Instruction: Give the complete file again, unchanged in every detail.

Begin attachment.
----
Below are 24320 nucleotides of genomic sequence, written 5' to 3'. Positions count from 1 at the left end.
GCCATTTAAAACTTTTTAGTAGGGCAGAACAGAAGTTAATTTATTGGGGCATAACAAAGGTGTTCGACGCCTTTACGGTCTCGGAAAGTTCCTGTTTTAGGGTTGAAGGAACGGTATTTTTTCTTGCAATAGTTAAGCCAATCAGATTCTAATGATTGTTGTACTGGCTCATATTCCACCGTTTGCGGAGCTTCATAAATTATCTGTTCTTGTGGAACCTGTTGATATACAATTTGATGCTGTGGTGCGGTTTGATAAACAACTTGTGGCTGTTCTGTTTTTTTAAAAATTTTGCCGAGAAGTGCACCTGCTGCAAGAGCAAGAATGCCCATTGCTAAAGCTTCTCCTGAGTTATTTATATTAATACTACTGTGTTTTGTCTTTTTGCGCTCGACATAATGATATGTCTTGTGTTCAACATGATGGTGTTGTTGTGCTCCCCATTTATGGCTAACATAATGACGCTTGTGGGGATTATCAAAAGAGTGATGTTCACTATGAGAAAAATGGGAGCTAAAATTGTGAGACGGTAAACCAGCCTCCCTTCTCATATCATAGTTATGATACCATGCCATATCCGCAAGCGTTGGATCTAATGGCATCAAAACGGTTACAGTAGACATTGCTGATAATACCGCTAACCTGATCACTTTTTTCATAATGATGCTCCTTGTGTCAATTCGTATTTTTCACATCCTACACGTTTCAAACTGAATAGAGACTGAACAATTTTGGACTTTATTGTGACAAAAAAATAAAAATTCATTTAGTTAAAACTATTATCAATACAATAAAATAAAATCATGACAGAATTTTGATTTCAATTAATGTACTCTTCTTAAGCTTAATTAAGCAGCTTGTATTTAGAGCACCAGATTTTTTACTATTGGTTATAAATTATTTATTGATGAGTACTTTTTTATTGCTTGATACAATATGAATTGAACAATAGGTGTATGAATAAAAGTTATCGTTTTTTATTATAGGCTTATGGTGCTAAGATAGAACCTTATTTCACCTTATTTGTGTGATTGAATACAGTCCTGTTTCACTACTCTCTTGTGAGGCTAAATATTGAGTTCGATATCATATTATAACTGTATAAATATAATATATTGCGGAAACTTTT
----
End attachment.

Below are 24320 nucleotides of genomic sequence, written 5' to 3'. Positions count from 1 at the left end.
GCCATTTAAAACTTTTTAGTAGGGCAGAACAGAAGTTAATTTATTGGGGCATAACAAAGGTGTTCGACGCCTTTACGGTCTCGGAAAGTTCCTGTTTTAGGGTTGAAGGAACGGTATTTTTTCTTGCAATAGTTAAGCCAATCAGATTCTAATGATTGTTGTACTGGCTCATATTCCACCGTTTGCGGAGCTTCATAAATTATCTGTTCTTGTGGAACCTGTTGATATACAATTTGATGCTGTGGTGCGGTTTGATAAACAACTTGTGGCTGTTCTGTTTTTTTAAAAATTTTGCCGAGAAGTGCACCTGCTGCAAGAGCAAGAATGCCCATTGCTAAAGCTTCTCCTGAGTTATTTATATTAATACTACTGTGTTTTGTCTTTTTGCGCTCGACATAATGATATGTCTTGTGTTCAACATGATGGTGTTGTTGTGCTCCCCATTTATGGCTAACATAATGACGCTTGTGGGGATTATCAAAAGAGTGATGTTCACTATGAGAAAAATGGGAGCTAAAATTGTGAGACGGTAAACCAGCCTCCCTTCTCATATCATAGTTATGATACCATGCCATATCCGCAAGCGTTGGATCTAATGGCATCAAAACGGTTACAGTAGACATTGCTGATAATACCGCTAACCTGATCACTTTTTTCATAATGATGCTCCTTGTGTCAATTCGTATTTTTCACATCCTACACGTTTCAAACTGAATAGAGACTGAACAATTTTGGACTTTATTGTGACAAAAAAATAAAAATTCATTTAGTTAAAACTATTATCAATACAATAAAATAAAATCATGACAGAATTTTGATTTCAATTAATGTACTCTTCTTAAGCTTAATTAAGCAGCTTGTATTTAGAGCACCAGATTTTTTACTATTGGTTATAAATTATTTATTGATGAGTACTTTTTTATTGCTTGATACAATATGAATTGAACAATAGGTGTATGAATAAAAGTTATCGTTTTTTATTATAGGCTTATGGTGCTAAGATAGAACCTTATTTCACCTTATTTGTGTGATTGAATACAGTCCTGTTTCACTACTCTCTTGTGAGGCTAAATATTGAGTTCGATATCATATTATAACTGTATAAATATAATATATTGCGGAAACTTTT